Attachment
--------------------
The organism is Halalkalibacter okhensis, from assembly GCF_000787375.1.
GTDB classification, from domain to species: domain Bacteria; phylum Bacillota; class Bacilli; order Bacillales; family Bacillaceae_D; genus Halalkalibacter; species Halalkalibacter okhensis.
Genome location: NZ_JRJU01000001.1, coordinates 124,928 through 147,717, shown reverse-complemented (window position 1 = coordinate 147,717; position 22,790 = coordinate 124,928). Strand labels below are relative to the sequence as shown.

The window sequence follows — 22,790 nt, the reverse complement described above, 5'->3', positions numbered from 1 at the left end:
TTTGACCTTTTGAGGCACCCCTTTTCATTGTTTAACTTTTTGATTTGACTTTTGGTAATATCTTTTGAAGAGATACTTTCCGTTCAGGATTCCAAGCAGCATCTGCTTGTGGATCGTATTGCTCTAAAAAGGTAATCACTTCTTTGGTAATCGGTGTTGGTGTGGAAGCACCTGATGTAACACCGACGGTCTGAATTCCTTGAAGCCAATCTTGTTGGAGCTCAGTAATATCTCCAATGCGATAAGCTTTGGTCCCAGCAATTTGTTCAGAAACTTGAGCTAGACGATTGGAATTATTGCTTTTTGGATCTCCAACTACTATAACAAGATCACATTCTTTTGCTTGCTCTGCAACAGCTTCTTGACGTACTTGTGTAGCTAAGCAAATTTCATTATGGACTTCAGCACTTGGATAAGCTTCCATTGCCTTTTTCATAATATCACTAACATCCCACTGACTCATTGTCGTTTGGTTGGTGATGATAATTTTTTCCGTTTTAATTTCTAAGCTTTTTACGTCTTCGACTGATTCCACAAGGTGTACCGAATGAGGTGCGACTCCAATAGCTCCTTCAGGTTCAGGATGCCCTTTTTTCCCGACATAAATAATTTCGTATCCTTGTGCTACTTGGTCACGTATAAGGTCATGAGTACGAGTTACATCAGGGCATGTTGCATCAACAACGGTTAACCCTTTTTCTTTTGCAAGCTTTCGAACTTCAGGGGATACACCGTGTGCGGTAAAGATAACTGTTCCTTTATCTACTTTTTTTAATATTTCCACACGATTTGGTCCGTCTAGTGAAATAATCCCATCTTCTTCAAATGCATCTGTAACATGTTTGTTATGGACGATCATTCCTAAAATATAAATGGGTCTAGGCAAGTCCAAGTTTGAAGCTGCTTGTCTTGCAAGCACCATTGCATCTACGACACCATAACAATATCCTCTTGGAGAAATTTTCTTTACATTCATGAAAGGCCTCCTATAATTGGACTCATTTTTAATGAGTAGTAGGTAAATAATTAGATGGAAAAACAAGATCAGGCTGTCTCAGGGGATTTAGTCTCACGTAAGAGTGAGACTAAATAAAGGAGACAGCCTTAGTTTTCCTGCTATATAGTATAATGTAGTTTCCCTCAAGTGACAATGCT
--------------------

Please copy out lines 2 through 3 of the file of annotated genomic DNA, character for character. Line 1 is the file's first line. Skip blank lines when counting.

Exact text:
GTDB classification, from domain to species: domain Bacteria; phylum Bacillota; class Bacilli; order Bacillales; family Bacillaceae_D; genus Halalkalibacter; species Halalkalibacter okhensis.
Genome location: NZ_JRJU01000001.1, coordinates 124,928 through 147,717, shown reverse-complemented (window position 1 = coordinate 147,717; position 22,790 = coordinate 124,928). Strand labels below are relative to the sequence as shown.